Odd Lot: Anything less than the standard unit of trading.
Off-Balance Sheet Risk: Risk relative to operations that are not reflected in the variation of the institution's assets or liabilities, when undertaken, but are reflected when profit or loss occurs.
Offshore Company: Company incorporated in a country other than that in which its main operations take place, usually where there is little government control and/or low taxes.
Offer Document: As per SEBI DIP guidelines, an offer document means a Prospectus in case of a public issue or offer for sale and a Letter of Offer in case of a rights issue.
Offer For Sale: An offer of securities by the existing shareholder(s) of a company to the public for subscription, through an offer document.
Offer Period: The period between the date of entering into a Memorandum of Understanding or the public announcement, as the case may be, and the date of completion of offer formalities relating to the offer.
Offer Price: The price at which units can be bought from a Trust. It may or may not include an entry fee. The term also refers to the price at which the market maker is proposed to sell.
Ombudsman: An independent person appointed to hear and act upon citizens’ complaints about government services. Invented in Sweden, the idea has been widely adopted. For example, groups of banks, mortgage lenders, and insurance companies in various countries have appointed ombudsmen to attend to the complaints of their customers. Customers who use the ombudsman’s (free) service retain their full right to take legal action should they not agree with the ombudsman’s decision.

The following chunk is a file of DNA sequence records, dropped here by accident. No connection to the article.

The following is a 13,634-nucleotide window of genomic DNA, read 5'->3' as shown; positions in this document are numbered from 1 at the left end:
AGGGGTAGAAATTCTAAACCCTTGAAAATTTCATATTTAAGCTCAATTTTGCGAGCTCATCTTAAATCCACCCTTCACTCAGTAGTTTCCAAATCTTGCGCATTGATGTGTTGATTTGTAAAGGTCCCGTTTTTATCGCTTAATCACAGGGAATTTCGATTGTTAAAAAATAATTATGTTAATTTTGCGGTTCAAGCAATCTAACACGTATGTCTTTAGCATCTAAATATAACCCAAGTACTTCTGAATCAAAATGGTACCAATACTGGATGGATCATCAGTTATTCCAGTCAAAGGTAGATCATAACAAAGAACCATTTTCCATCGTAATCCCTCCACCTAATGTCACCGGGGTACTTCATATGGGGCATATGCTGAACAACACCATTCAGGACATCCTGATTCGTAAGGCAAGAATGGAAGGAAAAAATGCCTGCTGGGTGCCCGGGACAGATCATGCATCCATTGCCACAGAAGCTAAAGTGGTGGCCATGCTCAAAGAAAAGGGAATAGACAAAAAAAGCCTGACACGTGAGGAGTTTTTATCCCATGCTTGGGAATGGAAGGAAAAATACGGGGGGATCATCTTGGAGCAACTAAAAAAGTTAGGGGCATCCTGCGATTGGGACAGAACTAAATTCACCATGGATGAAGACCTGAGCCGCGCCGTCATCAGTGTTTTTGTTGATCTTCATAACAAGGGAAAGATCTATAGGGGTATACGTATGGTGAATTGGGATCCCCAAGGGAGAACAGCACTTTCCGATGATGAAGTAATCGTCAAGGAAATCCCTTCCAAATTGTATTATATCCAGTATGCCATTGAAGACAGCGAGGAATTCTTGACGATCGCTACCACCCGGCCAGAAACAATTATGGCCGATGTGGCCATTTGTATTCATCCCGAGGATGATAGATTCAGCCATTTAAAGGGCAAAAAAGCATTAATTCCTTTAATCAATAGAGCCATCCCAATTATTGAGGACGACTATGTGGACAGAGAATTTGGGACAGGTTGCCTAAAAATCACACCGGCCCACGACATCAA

Open Ended Scheme: An open-ended fund or scheme is one that is available for subscription and repurchase on a continuous basis. Open-ended funds are collective investment schemes in which the number of units in the fund varies from day to day according to the number of investors wishing to buy or sell holdings in the fund. The price of units is set by the manager of the scheme by reference to the net asset value of the fund.
Open Interest: The number of contracts outstanding for a given option or futures contract.
Open Market Operation: Purchase or sale of government securities by the monetary authorities (RBI in India) to increase or decrease the domestic money supply.
One-way Market: A market dominated by only buyers or sellers.
On Balance Volume (OBV)(TA): A technical indicator that manipulates volume figures. If the stock price falls to a new low and the OBV does not, the indicator is interpreted as a positive sign; if the stock price rises to a new high and the OBV does not, the indicator is interpreted as negative.
OPEC: Organization of Petroleum Exporting countries, a group of countries that collaborate in order to manage their exportation of crude oil to the rest of the world.
Open Economy: An economy that engages in international trade, without very many import quotes and restrictive import policy. The Indian economy is still only partly open.
Open Order: An order to buy and sell a security that remains in effect until it is either canceled by the customer or executed.
Opening Price: The rate at which the first transaction in security is struck after the opening of the market.
Operating Income: Net Sales less cost of sales, selling expenses, administrative expenses, and depreciation. The pre-tax income from normal operations.
Operational Risk: The risk that deficiencies in information systems or internal controls could result in unexpected losses.
Open position: Trading position unprotected from price fluctuations in which an operator has bought but has not sold, or sold without having the stocks or commodity, or currency in hand. In the former case, if the price drops the operator stands to lose, in the latter the loss will result if the price rises. An open position can either be a bull position or a bear position.